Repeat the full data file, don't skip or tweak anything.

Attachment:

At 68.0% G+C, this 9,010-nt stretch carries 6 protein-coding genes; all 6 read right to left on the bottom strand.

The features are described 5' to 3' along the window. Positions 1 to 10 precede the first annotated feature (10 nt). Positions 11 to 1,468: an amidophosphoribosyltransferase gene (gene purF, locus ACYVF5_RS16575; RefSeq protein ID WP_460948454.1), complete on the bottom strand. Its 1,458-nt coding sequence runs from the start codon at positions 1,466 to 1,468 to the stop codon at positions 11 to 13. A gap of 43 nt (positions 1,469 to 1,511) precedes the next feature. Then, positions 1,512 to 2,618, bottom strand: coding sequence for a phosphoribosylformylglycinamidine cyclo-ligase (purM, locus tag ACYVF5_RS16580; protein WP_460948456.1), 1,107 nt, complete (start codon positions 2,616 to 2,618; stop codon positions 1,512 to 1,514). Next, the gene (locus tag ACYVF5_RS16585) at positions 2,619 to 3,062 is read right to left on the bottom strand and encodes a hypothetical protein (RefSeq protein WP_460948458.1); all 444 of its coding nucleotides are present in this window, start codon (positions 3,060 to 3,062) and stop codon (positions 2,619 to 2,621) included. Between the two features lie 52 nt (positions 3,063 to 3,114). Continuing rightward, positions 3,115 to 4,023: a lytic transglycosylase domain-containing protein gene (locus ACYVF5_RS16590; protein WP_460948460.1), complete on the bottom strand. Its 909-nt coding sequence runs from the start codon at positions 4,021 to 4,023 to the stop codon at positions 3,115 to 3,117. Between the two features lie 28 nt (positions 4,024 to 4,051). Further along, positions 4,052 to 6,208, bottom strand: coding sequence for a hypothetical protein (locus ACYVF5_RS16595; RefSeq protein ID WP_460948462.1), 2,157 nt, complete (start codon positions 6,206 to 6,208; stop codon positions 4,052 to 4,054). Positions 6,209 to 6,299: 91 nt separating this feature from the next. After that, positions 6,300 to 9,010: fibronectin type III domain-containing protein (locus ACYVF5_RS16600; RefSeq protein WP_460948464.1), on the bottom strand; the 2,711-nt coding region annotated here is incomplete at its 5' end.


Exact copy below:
At 68.0% G+C, this 9,010-nt stretch carries 6 protein-coding genes; all 6 read right to left on the bottom strand.

The features are described 5' to 3' along the window. Positions 1 to 10 precede the first annotated feature (10 nt). Positions 11 to 1,468: an amidophosphoribosyltransferase gene (gene purF, locus ACYVF5_RS16575; RefSeq protein ID WP_460948454.1), complete on the bottom strand. Its 1,458-nt coding sequence runs from the start codon at positions 1,466 to 1,468 to the stop codon at positions 11 to 13. A gap of 43 nt (positions 1,469 to 1,511) precedes the next feature. Then, positions 1,512 to 2,618, bottom strand: coding sequence for a phosphoribosylformylglycinamidine cyclo-ligase (purM, locus tag ACYVF5_RS16580; protein WP_460948456.1), 1,107 nt, complete (start codon positions 2,616 to 2,618; stop codon positions 1,512 to 1,514). Next, the gene (locus tag ACYVF5_RS16585) at positions 2,619 to 3,062 is read right to left on the bottom strand and encodes a hypothetical protein (RefSeq protein WP_460948458.1); all 444 of its coding nucleotides are present in this window, start codon (positions 3,060 to 3,062) and stop codon (positions 2,619 to 2,621) included. Between the two features lie 52 nt (positions 3,063 to 3,114). Continuing rightward, positions 3,115 to 4,023: a lytic transglycosylase domain-containing protein gene (locus ACYVF5_RS16590; protein WP_460948460.1), complete on the bottom strand. Its 909-nt coding sequence runs from the start codon at positions 4,021 to 4,023 to the stop codon at positions 3,115 to 3,117. Between the two features lie 28 nt (positions 4,024 to 4,051). Further along, positions 4,052 to 6,208, bottom strand: coding sequence for a hypothetical protein (locus ACYVF5_RS16595; RefSeq protein ID WP_460948462.1), 2,157 nt, complete (start codon positions 6,206 to 6,208; stop codon positions 4,052 to 4,054). Positions 6,209 to 6,299: 91 nt separating this feature from the next. After that, positions 6,300 to 9,010: fibronectin type III domain-containing protein (locus ACYVF5_RS16600; RefSeq protein WP_460948464.1), on the bottom strand; the 2,711-nt coding region annotated here is incomplete at its 5' end.